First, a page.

By David Bicknell
For those contemplating setting up public sector mutuals, the headline on a piece by Craig Dearden-Phillips in the Guardian about their legal and contractual prospects may start ringing alarm bells.
“Are public sector spin-outs on shaky ground?’ sounds a very pessimistic view in the wake of a successful action by Michael Lloyd to prevent 3000 NHS staff being transferred into Gloucestershire Care Services, a new social enterprise.
The outcome of the case, as Dearden-Phillips points out, is likely to affect the way in which the NHS and local councils approach the question of how they set up mutuals and social enterprises.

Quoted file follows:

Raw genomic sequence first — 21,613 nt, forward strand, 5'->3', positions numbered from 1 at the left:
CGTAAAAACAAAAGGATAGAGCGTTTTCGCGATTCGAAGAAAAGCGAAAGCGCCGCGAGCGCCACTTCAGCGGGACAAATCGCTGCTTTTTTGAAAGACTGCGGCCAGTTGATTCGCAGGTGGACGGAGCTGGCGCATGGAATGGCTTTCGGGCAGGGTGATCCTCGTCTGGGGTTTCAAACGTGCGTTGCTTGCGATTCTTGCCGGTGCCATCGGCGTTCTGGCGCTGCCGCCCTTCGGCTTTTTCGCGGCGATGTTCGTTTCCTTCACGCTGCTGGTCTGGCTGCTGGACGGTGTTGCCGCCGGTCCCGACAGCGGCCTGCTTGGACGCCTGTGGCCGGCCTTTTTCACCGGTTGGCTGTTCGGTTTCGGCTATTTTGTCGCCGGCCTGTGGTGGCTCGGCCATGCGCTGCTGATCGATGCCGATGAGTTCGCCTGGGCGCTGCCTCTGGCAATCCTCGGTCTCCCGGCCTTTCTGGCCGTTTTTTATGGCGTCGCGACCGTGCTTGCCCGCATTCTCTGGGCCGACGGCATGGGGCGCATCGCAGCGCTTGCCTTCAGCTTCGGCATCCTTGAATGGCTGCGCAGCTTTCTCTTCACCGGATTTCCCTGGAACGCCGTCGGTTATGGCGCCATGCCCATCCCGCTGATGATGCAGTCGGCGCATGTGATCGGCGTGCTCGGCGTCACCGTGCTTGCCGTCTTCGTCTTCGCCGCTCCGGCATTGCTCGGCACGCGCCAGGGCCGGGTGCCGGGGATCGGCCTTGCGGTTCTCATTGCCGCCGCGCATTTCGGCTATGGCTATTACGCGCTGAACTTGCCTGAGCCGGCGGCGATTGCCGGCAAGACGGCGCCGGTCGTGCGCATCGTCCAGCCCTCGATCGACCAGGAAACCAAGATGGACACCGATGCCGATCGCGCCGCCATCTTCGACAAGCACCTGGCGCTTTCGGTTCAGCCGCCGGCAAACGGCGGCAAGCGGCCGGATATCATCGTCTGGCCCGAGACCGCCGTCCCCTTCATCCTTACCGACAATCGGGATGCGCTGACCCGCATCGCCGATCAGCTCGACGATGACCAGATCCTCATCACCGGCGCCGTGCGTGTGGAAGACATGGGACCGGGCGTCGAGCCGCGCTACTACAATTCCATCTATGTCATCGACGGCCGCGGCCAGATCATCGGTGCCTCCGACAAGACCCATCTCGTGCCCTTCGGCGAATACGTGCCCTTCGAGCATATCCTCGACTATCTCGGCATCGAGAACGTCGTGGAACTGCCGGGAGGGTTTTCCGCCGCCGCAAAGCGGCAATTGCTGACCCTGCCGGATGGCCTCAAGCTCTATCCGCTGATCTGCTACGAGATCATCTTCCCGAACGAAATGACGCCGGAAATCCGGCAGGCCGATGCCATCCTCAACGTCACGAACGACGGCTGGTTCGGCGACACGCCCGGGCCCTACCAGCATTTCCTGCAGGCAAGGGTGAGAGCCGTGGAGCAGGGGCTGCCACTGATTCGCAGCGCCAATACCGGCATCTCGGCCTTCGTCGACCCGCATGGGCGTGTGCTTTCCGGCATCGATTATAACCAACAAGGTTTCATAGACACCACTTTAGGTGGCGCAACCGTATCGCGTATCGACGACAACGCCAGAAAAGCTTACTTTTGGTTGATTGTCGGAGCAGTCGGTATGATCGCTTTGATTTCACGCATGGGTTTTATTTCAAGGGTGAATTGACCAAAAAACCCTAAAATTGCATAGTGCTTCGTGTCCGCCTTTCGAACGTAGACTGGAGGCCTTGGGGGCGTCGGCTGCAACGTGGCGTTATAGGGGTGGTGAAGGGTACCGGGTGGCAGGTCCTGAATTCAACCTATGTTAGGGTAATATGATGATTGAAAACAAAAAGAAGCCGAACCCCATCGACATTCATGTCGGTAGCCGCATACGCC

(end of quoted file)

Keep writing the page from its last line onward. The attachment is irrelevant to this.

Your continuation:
“Last week’s events in Gloucestershire were, without doubt, a setback for the mutuals agenda in the NHS and councils,” he says. “Lloyd may well rue the day he took the action he did, particularly if those NHS services end up in the hands of for-profit operators. But Gloucestershire was not a decisive reversal. What events there showed was not that spin-outs from public bodies cannot be engineered, but that those leading them need to navigate the law, and public opinion, with care.”